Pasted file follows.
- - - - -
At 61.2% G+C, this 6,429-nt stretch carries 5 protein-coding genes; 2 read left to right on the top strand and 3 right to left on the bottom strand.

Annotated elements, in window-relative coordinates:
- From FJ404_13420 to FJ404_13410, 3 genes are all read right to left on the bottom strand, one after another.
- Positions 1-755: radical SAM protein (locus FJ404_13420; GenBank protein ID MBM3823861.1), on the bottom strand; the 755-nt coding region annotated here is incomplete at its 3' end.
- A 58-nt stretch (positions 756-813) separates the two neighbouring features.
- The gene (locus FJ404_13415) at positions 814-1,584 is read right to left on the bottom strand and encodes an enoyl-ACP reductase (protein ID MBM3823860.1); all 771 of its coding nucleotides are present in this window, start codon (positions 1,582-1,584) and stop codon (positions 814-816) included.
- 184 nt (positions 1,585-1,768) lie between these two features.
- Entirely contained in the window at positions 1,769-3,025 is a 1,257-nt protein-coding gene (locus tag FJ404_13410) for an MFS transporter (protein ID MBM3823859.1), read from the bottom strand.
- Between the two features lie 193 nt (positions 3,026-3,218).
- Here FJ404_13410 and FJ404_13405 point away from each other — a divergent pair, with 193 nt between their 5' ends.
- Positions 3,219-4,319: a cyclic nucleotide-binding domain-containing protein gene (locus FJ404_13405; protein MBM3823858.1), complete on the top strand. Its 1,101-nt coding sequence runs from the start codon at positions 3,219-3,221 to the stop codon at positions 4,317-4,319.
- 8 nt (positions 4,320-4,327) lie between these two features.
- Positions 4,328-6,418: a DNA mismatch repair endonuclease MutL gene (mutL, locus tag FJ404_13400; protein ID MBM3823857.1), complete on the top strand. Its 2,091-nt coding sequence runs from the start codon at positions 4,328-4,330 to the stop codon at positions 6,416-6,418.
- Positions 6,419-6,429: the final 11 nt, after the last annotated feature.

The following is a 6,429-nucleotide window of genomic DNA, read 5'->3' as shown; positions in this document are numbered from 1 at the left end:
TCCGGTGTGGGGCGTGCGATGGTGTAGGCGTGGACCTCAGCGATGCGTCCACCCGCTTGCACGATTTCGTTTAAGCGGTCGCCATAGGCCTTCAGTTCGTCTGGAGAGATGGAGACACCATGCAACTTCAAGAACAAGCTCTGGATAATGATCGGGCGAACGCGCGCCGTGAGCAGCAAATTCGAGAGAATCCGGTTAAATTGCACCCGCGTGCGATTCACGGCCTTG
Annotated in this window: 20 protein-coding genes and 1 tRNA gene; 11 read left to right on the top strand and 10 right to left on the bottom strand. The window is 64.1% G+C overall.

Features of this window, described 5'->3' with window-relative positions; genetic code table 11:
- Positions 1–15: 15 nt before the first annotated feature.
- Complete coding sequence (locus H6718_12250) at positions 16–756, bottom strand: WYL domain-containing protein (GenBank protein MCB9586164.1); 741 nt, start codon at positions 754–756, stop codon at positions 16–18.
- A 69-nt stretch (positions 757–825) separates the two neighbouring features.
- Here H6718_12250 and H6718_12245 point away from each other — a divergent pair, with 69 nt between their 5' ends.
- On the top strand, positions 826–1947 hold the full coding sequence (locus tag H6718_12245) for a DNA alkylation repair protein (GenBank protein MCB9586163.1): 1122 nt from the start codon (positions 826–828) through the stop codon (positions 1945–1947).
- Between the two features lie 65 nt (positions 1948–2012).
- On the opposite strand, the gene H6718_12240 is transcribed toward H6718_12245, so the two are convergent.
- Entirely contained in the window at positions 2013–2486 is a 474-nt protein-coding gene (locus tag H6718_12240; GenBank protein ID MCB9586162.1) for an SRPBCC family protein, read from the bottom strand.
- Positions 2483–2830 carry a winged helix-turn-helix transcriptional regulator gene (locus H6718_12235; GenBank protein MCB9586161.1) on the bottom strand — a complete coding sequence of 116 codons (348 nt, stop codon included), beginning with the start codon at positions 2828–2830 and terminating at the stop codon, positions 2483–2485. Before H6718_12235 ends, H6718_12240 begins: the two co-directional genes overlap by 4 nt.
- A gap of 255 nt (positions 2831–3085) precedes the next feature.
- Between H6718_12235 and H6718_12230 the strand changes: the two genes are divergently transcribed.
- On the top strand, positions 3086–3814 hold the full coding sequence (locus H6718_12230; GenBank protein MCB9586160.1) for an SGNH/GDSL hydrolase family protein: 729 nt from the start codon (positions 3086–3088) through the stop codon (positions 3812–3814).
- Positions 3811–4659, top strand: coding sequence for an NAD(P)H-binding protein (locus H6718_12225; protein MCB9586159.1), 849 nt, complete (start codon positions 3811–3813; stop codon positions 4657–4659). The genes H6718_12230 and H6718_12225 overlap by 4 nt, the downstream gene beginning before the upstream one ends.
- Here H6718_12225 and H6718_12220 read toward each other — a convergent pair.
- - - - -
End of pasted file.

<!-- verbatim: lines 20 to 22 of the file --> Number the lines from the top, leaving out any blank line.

- Complete coding sequence (locus H6718_12250) at positions 16–756, bottom strand: WYL domain-containing protein (GenBank protein MCB9586164.1); 741 nt, start codon at positions 754–756, stop codon at positions 16–18.
- A 69-nt stretch (positions 757–825) separates the two neighbouring features.
- Here H6718_12250 and H6718_12245 point away from each other — a divergent pair, with 69 nt between their 5' ends.